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Solemn contract, State Port Pilot



When President Franklin Roosevelt created Social Security in 1935, nearly half of elderly Americans lived in poverty. Today, almost 90% of Americans 65 and older depend on it, including me and my wife and many of our friends and neighbors. That hasn’t stopped radical Republicans from threatening to take it away.


Representative Mike Kelly (R-PA) is a powerful member of the House Ways and Means Committee. Last year, Kelly warned Republicans that they would “all get thrown out of office [if] we told the truth” about their plans for Social Security. He’s right. Radical Republicans have proposed abolishing Social Security altogether (Sen. Mike Lee), “sunsetting” it (Sen. Rick Scott), and privatizing it (Gov. Ron DeSantis), or raising the retirement age (Gov. Nikki Haley.) Those plans strike fear in the hearts of seniors nationwide and throughout Brunswick County where nearly one third of our residents are over 65.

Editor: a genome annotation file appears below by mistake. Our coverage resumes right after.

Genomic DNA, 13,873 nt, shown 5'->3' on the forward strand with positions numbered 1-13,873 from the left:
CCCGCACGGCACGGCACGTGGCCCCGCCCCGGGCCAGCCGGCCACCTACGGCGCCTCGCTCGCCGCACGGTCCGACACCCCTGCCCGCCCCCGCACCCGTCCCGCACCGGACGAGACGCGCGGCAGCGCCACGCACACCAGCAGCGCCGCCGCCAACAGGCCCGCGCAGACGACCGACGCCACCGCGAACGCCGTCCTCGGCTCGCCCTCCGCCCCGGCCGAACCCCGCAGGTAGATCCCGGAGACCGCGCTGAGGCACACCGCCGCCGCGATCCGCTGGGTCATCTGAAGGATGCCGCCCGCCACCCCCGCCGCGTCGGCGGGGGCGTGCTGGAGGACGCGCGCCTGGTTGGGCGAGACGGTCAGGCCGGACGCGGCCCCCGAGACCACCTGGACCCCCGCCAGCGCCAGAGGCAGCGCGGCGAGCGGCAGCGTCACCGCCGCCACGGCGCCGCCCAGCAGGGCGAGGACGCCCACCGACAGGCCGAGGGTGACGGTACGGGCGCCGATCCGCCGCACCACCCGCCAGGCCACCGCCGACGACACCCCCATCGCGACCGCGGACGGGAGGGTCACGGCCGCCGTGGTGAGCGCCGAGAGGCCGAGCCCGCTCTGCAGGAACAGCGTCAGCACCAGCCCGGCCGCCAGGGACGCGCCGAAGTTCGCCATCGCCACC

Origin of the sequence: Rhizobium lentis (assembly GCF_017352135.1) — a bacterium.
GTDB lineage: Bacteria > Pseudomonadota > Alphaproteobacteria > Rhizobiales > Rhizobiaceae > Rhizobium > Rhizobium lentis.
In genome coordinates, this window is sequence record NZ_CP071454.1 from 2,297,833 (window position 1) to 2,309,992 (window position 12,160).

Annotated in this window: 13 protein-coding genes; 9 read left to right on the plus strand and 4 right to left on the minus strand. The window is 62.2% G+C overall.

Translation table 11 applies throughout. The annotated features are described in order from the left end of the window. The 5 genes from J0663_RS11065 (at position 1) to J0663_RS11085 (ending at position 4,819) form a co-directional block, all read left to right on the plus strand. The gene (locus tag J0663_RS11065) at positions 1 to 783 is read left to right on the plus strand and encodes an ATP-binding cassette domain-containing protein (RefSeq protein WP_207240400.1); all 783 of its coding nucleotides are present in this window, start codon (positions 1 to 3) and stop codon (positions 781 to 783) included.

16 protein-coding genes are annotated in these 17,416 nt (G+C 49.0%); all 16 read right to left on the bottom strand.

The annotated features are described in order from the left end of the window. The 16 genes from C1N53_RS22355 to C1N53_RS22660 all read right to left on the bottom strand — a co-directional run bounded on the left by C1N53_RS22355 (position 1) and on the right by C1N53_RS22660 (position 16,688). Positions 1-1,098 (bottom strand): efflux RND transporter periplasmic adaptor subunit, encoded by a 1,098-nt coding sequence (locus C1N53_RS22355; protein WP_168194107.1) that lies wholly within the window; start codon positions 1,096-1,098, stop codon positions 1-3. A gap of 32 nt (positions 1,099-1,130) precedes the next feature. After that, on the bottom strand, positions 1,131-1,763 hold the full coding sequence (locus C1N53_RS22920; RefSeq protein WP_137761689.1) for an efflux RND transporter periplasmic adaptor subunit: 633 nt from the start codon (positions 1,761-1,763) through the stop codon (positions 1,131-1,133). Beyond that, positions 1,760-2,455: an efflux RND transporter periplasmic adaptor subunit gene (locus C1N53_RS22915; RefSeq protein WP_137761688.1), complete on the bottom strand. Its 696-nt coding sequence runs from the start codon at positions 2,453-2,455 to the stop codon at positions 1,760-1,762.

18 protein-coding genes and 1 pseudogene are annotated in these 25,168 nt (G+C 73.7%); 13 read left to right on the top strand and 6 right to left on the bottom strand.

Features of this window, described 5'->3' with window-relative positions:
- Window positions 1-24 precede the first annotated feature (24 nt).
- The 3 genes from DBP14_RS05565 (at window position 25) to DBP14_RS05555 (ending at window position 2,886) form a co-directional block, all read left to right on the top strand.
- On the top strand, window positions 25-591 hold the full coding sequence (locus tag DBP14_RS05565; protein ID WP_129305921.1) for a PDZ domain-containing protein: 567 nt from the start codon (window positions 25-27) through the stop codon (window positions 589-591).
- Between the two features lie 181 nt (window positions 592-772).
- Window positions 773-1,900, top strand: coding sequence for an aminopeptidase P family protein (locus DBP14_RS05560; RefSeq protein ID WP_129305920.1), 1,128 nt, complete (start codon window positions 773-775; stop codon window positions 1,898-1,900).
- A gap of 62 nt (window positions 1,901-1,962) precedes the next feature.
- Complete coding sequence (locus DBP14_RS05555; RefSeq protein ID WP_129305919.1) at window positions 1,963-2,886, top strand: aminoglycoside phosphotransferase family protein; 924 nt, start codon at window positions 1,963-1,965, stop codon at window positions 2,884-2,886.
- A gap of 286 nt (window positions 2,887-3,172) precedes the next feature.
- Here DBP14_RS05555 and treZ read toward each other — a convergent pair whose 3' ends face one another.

Social Security is a solemn contract. Workers pay in and deserve to receive their hard-earned benefits upon retirement. As President Biden proclaimed, “They earned it!”


This critical covenant has lasted decades, despite deceptive Republican claims that Social Security is going bankrupt. It will last decades more if we simply “scrap the cap” so that millionaires would have to pay the same Social Security tax rate as others.

If you’re young and think that this doesn’t concern you, think again. Could you pay off your student loans, buy a house, launch your own business, save for your children’s college education, or pursue your other dreams if your parents (and perhaps your spouse’s) are forced to live off you in retirement?


Social Security prevents that. If the plans that Kelly talked about succeed, every generation will suffer, not just seniors. Working Americans would be trapped, forced to choose between supporting their children or their parents. Seniors without families would be forced back to work, or worse.


These radicals have tried to kill Social Security since they called FDR a socialist for creating it. President Eisenhower described his generation’s radical group in a 1954 letter to his brother Edgar. His words are just as meaningful today:


“Should any political party attempt to abolish social security…you would not hear of that party again in our political history. There is a tiny splinter group, of course, that believes you can do these things…and they are stupid.”


Kenneth Adams

Southport

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